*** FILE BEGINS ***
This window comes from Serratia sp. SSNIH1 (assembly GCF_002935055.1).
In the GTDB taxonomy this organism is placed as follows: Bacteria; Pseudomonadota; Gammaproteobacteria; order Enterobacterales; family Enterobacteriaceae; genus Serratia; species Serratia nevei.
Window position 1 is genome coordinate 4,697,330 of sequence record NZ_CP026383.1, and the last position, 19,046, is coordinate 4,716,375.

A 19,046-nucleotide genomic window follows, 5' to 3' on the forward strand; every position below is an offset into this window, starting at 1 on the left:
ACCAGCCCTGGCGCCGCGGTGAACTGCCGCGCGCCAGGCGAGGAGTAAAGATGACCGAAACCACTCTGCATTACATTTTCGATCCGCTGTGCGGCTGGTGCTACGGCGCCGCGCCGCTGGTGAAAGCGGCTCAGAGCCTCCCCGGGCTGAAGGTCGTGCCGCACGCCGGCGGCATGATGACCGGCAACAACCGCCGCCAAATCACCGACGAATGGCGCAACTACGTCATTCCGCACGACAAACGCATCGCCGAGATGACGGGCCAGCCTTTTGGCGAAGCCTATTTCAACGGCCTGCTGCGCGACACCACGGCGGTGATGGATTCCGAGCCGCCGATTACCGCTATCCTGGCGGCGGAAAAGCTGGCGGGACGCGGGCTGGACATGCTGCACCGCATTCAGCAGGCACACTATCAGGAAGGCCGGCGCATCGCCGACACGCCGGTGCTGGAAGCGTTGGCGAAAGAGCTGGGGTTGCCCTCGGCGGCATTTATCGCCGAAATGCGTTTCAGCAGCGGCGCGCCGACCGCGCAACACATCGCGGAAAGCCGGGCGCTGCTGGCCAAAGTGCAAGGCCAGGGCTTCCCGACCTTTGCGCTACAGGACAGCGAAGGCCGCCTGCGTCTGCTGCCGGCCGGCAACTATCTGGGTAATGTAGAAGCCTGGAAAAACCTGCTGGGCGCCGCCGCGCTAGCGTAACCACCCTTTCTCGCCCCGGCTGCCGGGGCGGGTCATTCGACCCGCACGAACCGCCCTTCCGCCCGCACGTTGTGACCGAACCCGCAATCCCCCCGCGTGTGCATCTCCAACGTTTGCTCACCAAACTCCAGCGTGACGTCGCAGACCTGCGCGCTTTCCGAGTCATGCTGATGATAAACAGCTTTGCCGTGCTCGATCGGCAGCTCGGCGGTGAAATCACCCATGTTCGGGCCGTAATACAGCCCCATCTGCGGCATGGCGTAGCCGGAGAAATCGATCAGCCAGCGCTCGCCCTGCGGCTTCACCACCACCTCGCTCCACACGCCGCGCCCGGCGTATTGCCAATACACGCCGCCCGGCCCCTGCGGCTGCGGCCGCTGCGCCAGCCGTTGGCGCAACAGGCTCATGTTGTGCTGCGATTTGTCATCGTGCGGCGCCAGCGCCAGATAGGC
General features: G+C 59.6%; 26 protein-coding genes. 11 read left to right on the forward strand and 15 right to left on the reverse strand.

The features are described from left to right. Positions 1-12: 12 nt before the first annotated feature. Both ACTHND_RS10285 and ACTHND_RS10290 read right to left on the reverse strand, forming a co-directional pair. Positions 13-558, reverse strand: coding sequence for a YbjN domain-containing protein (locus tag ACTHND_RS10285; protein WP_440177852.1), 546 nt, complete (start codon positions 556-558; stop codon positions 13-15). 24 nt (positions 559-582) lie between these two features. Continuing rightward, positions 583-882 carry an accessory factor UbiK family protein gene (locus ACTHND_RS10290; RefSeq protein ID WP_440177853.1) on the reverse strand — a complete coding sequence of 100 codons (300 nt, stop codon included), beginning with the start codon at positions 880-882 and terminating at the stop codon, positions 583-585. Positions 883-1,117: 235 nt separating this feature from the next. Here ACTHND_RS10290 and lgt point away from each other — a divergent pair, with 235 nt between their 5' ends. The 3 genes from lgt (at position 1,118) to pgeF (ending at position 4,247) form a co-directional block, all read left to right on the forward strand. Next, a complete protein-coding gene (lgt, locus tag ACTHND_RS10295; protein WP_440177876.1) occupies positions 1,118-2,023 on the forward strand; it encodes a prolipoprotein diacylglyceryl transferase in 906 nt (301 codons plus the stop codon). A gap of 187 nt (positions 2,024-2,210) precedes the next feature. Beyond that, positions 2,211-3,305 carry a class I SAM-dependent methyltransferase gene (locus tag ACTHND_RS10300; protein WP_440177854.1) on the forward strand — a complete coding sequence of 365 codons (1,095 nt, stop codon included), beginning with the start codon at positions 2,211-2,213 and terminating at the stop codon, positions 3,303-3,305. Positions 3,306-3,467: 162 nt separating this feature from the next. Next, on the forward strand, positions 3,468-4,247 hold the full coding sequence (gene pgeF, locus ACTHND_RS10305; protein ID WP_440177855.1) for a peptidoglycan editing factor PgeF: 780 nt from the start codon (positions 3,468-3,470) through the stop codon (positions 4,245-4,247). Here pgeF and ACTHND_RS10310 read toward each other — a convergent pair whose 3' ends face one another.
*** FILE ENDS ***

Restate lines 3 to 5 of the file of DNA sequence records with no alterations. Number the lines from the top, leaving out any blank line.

Window position 1 is genome coordinate 4,697,330 of sequence record NZ_CP026383.1, and the last position, 19,046, is coordinate 4,716,375.

A 19,046-nucleotide genomic window follows, 5' to 3' on the forward strand; every position below is an offset into this window, starting at 1 on the left:
ACCAGCCCTGGCGCCGCGGTGAACTGCCGCGCGCCAGGCGAGGAGTAAAGATGACCGAAACCACTCTGCATTACATTTTCGATCCGCTGTGCGGCTGGTGCTACGGCGCCGCGCCGCTGGTGAAAGCGGCTCAGAGCCTCCCCGGGCTGAAGGTCGTGCCGCACGCCGGCGGCATGATGACCGGCAACAACCGCCGCCAAATCACCGACGAATGGCGCAACTACGTCATTCCGCACGACAAACGCATCGCCGAGATGACGGGCCAGCCTTTTGGCGAAGCCTATTTCAACGGCCTGCTGCGCGACACCACGGCGGTGATGGATTCCGAGCCGCCGATTACCGCTATCCTGGCGGCGGAAAAGCTGGCGGGACGCGGGCTGGACATGCTGCACCGCATTCAGCAGGCACACTATCAGGAAGGCCGGCGCATCGCCGACACGCCGGTGCTGGAAGCGTTGGCGAAAGAGCTGGGGTTGCCCTCGGCGGCATTTATCGCCGAAATGCGTTTCAGCAGCGGCGCGCCGACCGCGCAACACATCGCGGAAAGCCGGGCGCTGCTGGCCAAAGTGCAAGGCCAGGGCTTCCCGACCTTTGCGCTACAGGACAGCGAAGGCCGCCTGCGTCTGCTGCCGGCCGGCAACTATCTGGGTAATGTAGAAGCCTGGAAAAACCTGCTGGGCGCCGCCGCGCTAGCGTAACCACCCTTTCTCGCCCCGGCTGCCGGGGCGGGTCATTCGACCCGCACGAACCGCCCTTCCGCCCGCACGTTGTGACCGAACCCGCAATCCCCCCGCGTGTGCATCTCCAACGTTTGCTCACCAAACTCCAGCGTGACGTCGCAGACCTGCGCGCTTTCCGAGTCATGCTGATGATAAACAGCTTTGCCGTGCTCGATCGGCAGCTCGGCGGTGAAATCACCCATGTTCGGGCCGTAATACAGCCCCATCTGCGGCATGGCGTAGCCGGAGAAATCGATCAGCCAGCGCTCGCCCTGCGGCTTCACCACCACCTCGCTCCACACGCCGCGCCCGGCGTATTGCCAATACACGCCGCCCGGCCCCTGCGGCTGCGGCCGCTGCGCCAGCCGTTGGCGCAACAGGCTCATGTTGTGCTGCGATTTGTCATCGTGCGGCGCCAGCGCCAGATAGGC